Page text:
Here's Why Chemours (NYSE:CC) Has A Meaningful Debt Burden

By
Simply Wall St
Published
July 19, 2021
NYSE:CC
Source: Shutterstock

Warren Buffett famously said, 'Volatility is far from synonymous with risk.' So it might be obvious that you need to consider debt, when you think about how risky any given stock is, because too much debt can sink a company. Importantly, The Chemours Company (NYSE:CC) does carry debt. But the real question is whether this debt is making the company risky.

Why Does Debt Bring Risk?

Debt and other liabilities become risky for a business when it cannot easily fulfill those obligations, either with free cash flow or by raising capital at an attractive price. If things get really bad, the lenders can take control of the business. However, a more frequent (but still costly) occurrence is where a company must issue shares at bargain-basement prices, permanently diluting shareholders, just to shore up its balance sheet. Of course, debt can be an important tool in businesses, particularly capital heavy businesses. When we examine debt levels, we first consider both cash and debt levels, together.

See our latest analysis for Chemours

What Is Chemours's Net Debt?

As you can see below, Chemours had US$3.91b of debt, at March 2021, which is about the same as the year before. You can click the chart for greater detail. On the flip side, it has US$1.01b in cash leading to net debt of about US$2.91b.

debt-equity-history-analysis
NYSE:CC Debt to Equity History July 19th 2021

How Healthy Is Chemours' Balance Sheet?

Zooming in on the latest balance sheet data, we can see that Chemours had liabilities of US$1.50b due within 12 months and liabilities of US$4.82b due beyond that. Offsetting these obligations, it had cash of US$1.01b as well as receivables valued at US$723.0m due within 12 months. So its liabilities outweigh the sum of its cash and (near-term) receivables by US$4.59b.

This is a mountain of leverage relative to its market capitalization of US$5.27b. This suggests shareholders would be heavily diluted if the company needed to shore up its balance sheet in a hurry.

We measure a company's debt load relative to its earnings power by looking at its net debt divided by its earnings before interest, tax, depreciation, and amortization (EBITDA) and by calculating how easily its earnings before interest and tax (EBIT) cover its interest expense (interest cover). Thus we consider debt relative to earnings both with and without depreciation and amortization expenses.

While we wouldn't worry about Chemours's net debt to EBITDA ratio of 3.7, we think its super-low interest cover of 2.3 times is a sign of high leverage. It seems clear that the cost of borrowing money is negatively impacting returns for shareholders, of late. Even more troubling is the fact that Chemours actually let its EBIT decrease by 2.7% over the last year. If that earnings trend continues the company will face an uphill battle to pay off its debt. The balance sheet is clearly the area to focus on when you are analysing debt. But it is future earnings, more than anything, that will determine Chemours's ability to maintain a healthy balance sheet going forward. So if you want to see what the professionals think, you might find this free report on analyst profit forecasts to be interesting.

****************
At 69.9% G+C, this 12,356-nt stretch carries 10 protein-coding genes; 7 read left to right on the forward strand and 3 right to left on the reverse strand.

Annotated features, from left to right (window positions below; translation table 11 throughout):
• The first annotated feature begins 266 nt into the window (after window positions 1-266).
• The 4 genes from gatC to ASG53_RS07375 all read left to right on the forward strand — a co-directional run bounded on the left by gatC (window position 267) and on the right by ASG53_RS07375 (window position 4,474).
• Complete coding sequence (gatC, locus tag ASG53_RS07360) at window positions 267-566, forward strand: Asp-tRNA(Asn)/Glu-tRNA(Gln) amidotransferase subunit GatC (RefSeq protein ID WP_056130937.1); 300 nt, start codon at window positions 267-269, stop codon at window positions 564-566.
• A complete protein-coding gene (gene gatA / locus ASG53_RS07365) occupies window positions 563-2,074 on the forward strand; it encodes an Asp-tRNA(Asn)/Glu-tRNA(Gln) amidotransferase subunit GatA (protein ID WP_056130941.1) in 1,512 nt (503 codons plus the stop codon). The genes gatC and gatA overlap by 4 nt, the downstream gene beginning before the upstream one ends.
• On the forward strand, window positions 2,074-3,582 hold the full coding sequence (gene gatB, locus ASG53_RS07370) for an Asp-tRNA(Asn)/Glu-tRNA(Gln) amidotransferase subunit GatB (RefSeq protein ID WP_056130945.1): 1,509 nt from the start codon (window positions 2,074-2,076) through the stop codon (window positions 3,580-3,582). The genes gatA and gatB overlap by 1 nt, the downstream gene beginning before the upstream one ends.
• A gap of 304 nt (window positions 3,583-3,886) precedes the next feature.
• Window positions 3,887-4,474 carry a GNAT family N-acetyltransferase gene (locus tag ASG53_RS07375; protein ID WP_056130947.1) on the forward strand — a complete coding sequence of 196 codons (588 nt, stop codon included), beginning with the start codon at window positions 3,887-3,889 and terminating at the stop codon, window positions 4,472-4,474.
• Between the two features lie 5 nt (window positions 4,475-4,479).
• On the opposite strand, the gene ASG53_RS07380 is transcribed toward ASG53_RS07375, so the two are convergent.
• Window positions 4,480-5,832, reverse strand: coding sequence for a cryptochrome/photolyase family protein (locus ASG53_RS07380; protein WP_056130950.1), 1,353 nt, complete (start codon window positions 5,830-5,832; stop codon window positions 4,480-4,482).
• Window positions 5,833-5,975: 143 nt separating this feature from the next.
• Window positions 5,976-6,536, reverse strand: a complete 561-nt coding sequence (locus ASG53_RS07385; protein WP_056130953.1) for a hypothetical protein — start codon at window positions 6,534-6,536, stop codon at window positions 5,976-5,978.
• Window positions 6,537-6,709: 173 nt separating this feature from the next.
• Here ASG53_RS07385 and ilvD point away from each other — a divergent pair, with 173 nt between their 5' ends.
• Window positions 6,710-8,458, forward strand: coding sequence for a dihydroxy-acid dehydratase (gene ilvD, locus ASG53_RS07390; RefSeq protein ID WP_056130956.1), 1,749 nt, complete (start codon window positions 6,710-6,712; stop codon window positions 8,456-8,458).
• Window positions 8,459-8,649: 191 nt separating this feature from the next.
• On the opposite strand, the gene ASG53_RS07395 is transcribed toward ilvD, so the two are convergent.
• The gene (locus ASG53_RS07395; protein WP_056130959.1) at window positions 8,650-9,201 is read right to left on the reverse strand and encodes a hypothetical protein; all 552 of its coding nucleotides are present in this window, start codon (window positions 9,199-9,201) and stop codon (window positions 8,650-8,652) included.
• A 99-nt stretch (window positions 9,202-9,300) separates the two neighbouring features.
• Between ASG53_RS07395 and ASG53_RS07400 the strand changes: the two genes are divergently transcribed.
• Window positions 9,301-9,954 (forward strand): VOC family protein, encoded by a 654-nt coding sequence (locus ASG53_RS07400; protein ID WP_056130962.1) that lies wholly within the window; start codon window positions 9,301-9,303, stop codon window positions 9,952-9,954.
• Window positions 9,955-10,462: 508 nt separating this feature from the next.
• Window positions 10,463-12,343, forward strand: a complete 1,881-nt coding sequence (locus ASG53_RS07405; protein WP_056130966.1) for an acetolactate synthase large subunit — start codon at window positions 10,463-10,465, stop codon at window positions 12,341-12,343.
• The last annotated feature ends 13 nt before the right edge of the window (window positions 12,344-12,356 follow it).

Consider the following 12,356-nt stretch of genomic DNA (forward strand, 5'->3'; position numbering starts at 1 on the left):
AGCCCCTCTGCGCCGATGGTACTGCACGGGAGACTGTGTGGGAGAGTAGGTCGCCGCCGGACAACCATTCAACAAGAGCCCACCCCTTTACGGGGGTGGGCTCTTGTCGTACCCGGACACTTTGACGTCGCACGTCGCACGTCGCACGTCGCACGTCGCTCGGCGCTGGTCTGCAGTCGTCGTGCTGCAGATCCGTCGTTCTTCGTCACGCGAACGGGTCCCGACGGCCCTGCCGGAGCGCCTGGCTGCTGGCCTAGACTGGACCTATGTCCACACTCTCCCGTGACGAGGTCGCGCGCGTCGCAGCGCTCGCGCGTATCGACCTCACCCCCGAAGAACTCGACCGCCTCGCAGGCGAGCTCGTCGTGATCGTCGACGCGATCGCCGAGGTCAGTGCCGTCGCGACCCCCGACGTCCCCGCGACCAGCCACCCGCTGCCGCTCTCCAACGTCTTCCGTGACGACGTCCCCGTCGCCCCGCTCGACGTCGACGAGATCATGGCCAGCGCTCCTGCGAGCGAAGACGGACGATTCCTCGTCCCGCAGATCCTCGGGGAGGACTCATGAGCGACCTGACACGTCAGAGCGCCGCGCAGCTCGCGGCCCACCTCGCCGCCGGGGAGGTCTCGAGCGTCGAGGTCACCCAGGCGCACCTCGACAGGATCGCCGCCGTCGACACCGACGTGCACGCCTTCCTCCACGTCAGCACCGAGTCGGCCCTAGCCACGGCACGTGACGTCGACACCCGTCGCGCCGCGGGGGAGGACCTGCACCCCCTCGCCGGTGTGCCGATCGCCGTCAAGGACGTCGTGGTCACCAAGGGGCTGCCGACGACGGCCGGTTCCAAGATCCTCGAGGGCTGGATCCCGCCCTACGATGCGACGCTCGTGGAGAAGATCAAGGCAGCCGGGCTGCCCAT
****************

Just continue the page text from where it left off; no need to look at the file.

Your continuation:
But our final consideration is also important, because a company cannot pay debt with paper profits; it needs cold hard cash. So it's worth checking how much of that EBIT is backed by free cash flow. During the last three years, Chemours produced sturdy free cash flow equating to 64% of its EBIT, about what we'd expect. This free cash flow puts the company in a good position to pay down debt, when appropriate.

Our View

Mulling over Chemours's attempt at covering its interest expense with its EBIT, we're certainly not enthusiastic. But at least it's pretty decent at converting EBIT to free cash flow; that's encouraging. Looking at the balance sheet and taking into account all these factors, we do believe that debt is making Chemours stock a bit risky. Some people like that sort of risk, but we're mindful of the potential pitfalls, so we'd probably prefer it carry less debt. There's no doubt that we learn most about debt from the balance sheet. But ultimately, every company can contain risks that exist outside of the balance sheet. These risks can be hard to spot. Every company has them, and we've spotted 3 warning signs for Chemours (of which 1 is a bit unpleasant!) you should know about.

At the end of the day, it's often better to focus on companies that are free from net debt. You can access our special list of such companies (all with a track record of profit growth). It's free.

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This article by Simply Wall St is general in nature. It does not constitute a recommendation to buy or sell any stock, and does not take account of your objectives, or your financial situation. We aim to bring you long-term focused analysis driven by fundamental data. Note that our analysis may not factor in the latest price-sensitive company announcements or qualitative material. Simply Wall St has no position in any stocks mentioned.
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